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Author: Olga Komarova | 21. December 2018

Journalism funding is in crisis. As GFMD stressed in our issue paper on Internet governance and media development, total global newspaper advertising revenue is on course to lose about US$23.8 billion in annual revenues from 2012 and 2021. It is estimated that more than 10% of this decline, around US$3 billion, will be a loss of annual revenue for local news media, mostly local newspapers that used to be the main source of community and public service information around the world. This is happening at the time when Google and Facebook have created a duopoly over the global digital advertising market. In 2017, for instance, the two companies accounted for more than 63% of all U.S. digital advertising investment – around US$52.17 billion – and this figure is expected to increase by more than US$10 billion in 2018. According to a new report from the Australian Competition and Consumer Commission (ACCC), those figures are even higher on the other side of the Pacific.

It is abundantly clear that new, innovative media funding models that facilitate media sustainability are desperately needed. The Ariadne Network, which brings European donors and staff together to work in support of human rights, social change, and justice, is dedicated to furthering journalism funding. Earlier this year, they released a seminal guide in collaboration with the Transparency and Accountability Initiative. Written by Sameer Padania, An Introduction to Funding Journalism and Media, offers clear and detailed advice to guide those wishing to venture into funding journalism and media projects with the right tools necessary to navigate the funding landscape.

The document details the importance of funding high-quality, fact-based journalism and media, with one funder stressing,

“Journalism is fundamental to open societies. It is vital for building well-informed and critical thinking communities, a basic building block of democratic regimes.”

The Ariadne Network seeks to promote and encourage the spread of journalism and media’s positive influence as well, highlighting the work of strong investigative reporting, such as by the Balkan Investigative Reporting Network (BIRN), Forbidden Stores, Global Investigative Journalism Network (GIJN), and Organized Crime and Corruption Reporting Project (OCCRP) – three of which are GFMD members – in order to shine a light on some of the world’s most challenging issues. All of this has helped establish more interest with donors to support such projects, and increase the overall appetite for funding quality journalism.

This guide also aims to provide funders with a framework to help them support their own individual projects. It addresses the key reasons for funding projects, and separates them between an intrinsic approach, which takes the view that media is positive and needs support because it serves as a benefit to society, and an instrumental approach, where the media is seen as a trusted vehicle for thematic messages. With regards to knowing who is funding what and where, the data, Ariadne says, is a little more challenging to gauge accurately. Where it is published, it is often uneven, incomplete, or inaccurate, with different donors using different sources to find out this information. That said, based on the available evidence, philanthropic funding to the media and civil society in Europe is still low, particularly compared to the U.S. This is further compounded by the fact that, according to a September reportpublished by researchers from the University of East Anglia, only a small percentage of foundations support international, non-profit journalism.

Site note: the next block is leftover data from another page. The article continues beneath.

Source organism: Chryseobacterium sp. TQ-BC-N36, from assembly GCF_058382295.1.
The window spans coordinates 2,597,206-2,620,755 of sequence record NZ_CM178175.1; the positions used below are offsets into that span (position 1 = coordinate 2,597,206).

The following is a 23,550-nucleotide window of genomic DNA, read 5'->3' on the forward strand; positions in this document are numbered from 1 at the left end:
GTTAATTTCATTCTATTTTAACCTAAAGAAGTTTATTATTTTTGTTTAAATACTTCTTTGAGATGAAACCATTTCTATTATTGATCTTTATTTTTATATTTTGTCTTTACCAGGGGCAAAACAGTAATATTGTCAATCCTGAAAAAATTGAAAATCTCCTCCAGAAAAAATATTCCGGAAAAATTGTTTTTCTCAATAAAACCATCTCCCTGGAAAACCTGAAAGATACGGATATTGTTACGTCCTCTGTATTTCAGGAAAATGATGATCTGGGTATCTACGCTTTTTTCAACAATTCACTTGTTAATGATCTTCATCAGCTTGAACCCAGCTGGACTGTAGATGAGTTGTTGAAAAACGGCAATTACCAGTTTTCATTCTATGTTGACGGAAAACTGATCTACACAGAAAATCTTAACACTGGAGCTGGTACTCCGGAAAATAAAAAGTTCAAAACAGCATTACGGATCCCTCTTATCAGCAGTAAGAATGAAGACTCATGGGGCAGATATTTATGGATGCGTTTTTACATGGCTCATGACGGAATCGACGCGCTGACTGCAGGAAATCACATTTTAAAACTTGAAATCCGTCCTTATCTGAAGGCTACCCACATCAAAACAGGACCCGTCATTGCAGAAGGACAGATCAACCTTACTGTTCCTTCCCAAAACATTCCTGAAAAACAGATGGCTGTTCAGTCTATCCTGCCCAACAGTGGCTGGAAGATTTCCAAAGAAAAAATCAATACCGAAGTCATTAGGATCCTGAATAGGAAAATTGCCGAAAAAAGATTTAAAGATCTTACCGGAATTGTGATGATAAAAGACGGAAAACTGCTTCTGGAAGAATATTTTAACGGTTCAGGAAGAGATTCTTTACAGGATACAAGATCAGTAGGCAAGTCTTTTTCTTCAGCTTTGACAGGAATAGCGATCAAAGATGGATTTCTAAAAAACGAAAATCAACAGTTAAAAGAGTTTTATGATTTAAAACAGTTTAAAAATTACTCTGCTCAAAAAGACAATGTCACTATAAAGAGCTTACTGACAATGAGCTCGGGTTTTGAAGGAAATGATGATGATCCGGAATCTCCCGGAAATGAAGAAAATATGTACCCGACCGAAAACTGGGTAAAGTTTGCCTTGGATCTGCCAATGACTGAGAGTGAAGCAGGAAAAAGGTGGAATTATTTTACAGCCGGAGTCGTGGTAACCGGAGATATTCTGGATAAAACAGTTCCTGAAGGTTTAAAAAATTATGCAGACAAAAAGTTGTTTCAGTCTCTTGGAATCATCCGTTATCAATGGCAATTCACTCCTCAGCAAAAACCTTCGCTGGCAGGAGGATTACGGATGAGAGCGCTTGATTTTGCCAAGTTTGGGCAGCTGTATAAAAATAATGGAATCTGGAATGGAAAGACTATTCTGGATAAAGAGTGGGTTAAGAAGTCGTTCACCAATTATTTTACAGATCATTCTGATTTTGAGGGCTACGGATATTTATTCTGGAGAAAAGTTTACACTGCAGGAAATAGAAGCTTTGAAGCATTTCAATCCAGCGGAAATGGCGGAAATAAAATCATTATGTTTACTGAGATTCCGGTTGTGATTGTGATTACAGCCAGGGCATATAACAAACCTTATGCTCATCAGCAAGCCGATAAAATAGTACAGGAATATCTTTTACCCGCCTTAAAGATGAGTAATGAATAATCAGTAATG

The Ariadne Network report further provides advice from experienced funders encouraging new funders to think about which types of journalism is relevant to their cause and if the funding for the project is successful, impactful, and can be used to promote social change. The interviews that Ariadne conducted with donors and funders for this project raised concerns that fighting against disinformation and misinformation undermines funding for quality information that news organisations are producing. As a result, Ariadne Network is working to promote the sustainability of quality news and truthful information to their donors. Moreover, they are actively working with funders, donors, partners, and other like-minded organisation to address key issues in the journalism and media ecosystems.

We applaud them for their endeavor to promote sustainability within the media industry, and encourage you to check out their website for additional information and resources.

A key priority for GFMD is promoting media sustainability and viability. We recognise that this crosscutting issue is fundamental to journalists, news media, and media development organisations, but is also intrinsically connected to many of the current discussions around topics that range from disinformation and hate speech, to content regulation and media pluralism. In our inaugural blog series, we’ll be highlighting hot topic issues related to media sustainability, as well as featuring commentary, research, and resources. In the meantime, we encourage you to engage with us on TwitterFacebook, and LinkedIn.

All GFMD content is licensed under CC BY-NC-SA 4.0. For more information, see our privacy policy.


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